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Thomson mirror galvanometer of tripod type, from around 1900
Galvanometer by H.W. Sullivan, London. Late 19th or early 20th century. This galvanometer was used at the transatlantic cable station, Halifax, NS, Canada
Modern mirror galvanometer from Scanlab

A mirror galvanometer is an electromechanical instrument that indicates that it has sensed an electric current by deflecting a light beam with a mirror. The beam of light projected on a scale acts as a long massless pointer. In 1826, Johann Christian Poggendorff developed the mirror galvanometer for detecting electric currents. The apparatus is also known as a spot galvanometer after the spot of light produced in some models.

Mirror galvanometers were used extensively in scientific instruments before reliable, stable electronic amplifiers were available. The most common uses were as recording equipment for seismometers and submarine cables used for telegraphy.

In modern times, the term mirror galvanometer is also used for devices that move laser beams by rotating a mirror through a galvanometer set-up. The name is often abbreviated as galvo.

Kelvin's galvanometerEdit

The mirror galvanometer was later improved by William Thomson, later to become Lord Kelvin. He would patent the device in 1858.

Thomson reacted to the need for an instrument that could indicate with sensibility all the variations of the current in a long cable. This instrument was far more sensitive than any which preceded it, enabling the detection of the slightest defect in the core of a cable during its manufacture and submersion. Moreover, it proved the best apparatus for receiving messages through a long cable.

The following is adapted from a contemporary account of Thomson's instrument:[1]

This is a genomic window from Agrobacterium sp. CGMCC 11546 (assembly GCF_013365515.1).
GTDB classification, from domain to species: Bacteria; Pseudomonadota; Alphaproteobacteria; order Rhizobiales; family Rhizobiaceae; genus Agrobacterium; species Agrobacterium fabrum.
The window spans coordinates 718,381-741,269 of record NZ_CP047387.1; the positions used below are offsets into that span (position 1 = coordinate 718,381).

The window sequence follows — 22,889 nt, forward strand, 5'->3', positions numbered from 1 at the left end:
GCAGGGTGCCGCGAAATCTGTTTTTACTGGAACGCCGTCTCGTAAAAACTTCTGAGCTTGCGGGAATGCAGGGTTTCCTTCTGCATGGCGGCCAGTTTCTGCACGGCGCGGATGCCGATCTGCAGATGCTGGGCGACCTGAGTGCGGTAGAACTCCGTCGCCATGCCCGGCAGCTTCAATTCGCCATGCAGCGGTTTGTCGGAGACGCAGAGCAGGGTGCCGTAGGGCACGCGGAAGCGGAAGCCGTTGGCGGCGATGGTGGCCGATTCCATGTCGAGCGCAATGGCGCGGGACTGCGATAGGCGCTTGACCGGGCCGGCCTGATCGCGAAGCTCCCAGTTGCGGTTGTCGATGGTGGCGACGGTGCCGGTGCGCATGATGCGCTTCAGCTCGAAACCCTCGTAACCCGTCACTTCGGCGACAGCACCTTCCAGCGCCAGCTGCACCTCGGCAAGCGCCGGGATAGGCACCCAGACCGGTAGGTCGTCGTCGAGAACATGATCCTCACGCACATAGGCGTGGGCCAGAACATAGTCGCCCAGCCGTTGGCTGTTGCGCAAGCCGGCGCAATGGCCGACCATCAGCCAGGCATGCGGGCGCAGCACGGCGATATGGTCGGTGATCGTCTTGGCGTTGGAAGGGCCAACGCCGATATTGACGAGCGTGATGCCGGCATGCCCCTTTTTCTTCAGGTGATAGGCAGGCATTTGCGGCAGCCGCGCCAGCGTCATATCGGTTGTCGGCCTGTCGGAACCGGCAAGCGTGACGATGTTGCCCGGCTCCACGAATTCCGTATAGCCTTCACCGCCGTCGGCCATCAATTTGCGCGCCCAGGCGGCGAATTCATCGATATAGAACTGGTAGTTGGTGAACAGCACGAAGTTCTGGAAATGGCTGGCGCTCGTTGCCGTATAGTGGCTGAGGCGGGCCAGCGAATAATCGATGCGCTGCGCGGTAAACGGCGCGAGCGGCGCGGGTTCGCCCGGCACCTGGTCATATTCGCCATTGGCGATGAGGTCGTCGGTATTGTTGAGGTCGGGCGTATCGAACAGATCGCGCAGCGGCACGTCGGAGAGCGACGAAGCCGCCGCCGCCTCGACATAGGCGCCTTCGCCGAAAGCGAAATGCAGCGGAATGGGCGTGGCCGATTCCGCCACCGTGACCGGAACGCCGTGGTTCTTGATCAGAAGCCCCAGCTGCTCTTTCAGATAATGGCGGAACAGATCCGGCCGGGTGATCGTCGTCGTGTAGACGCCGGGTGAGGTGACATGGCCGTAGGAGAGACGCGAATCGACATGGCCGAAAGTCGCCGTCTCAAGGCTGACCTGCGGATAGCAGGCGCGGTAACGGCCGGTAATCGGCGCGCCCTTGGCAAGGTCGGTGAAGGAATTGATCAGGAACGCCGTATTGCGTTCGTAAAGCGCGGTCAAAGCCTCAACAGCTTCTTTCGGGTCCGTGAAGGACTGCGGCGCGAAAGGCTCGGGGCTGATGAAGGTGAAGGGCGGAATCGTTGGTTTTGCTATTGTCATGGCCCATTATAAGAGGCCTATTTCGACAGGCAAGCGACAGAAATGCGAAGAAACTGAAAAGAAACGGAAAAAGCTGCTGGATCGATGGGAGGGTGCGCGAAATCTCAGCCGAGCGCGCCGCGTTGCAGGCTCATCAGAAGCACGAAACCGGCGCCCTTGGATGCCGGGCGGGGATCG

Moving coil galvanometerEdit

Moving coil galvanometer was developed independently by Marcel Deprez and Jacques-Arsène d'Arsonval about 1880. Deprez's galvanometer was developed for high currents, while D'Arsonval designed his to measure weak currents. Unlike in the Kelvin's galvanometer, in this type of galvanometer the magnet is stationary and the coil is suspended in the magnet gap. The mirror attached to the coil frame rotates together with it. This form of instrument can be more sensitive and accurate and it replaced the Kelvin's galvanometer in most applications. The moving coil galvanometer is practically immune to ambient magnetic fields. Another important feature is self-damping generated by the electro-magnetic forces due to the currents induced in the coil by its movements the magnetic field. These are proportional to the angular velocity of the coil.

Modern usesEdit

Mirror galvo in an RGB laser projector.
"EdSpot", a popular commercial mirror galvanometer, somewhat resembles this picture.

In modern times, high-speed mirror galvanometers are employed in laser light shows to move the laser beams and produce colorful geometric patterns in fog around the audience. Such high speed mirror galvanometers have proved to be indispensable in industry for laser marking systems for everything from laser etching hand tools, containers, and parts to batch-coding semiconductor wafers in semiconductor device fabrication. They typically control X and Y directions on Nd:YAG and CO2 laser markers to control the position of the infrared power laser spot. Laser ablation, laser beam machining and wafer dicing are all industrial areas where high-speed mirror galvanometers can be found.

This moving coil galvanometer is mainly used to measure very feeble or low currents of order 10−9 A.

To linearise the magnetic field across the coil throughout the galvanometer's range of movement, the d'Arsonval design of a soft iron cylinder is placed inside the coil without touching it. This gives a consistent radial field, rather than a parallel linear field.

See alsoEdit


  1. ^ Munro, John (July 1997). Heroes of the Telegraph. Project Gutenberg.

Further readingEdit

External linksEdit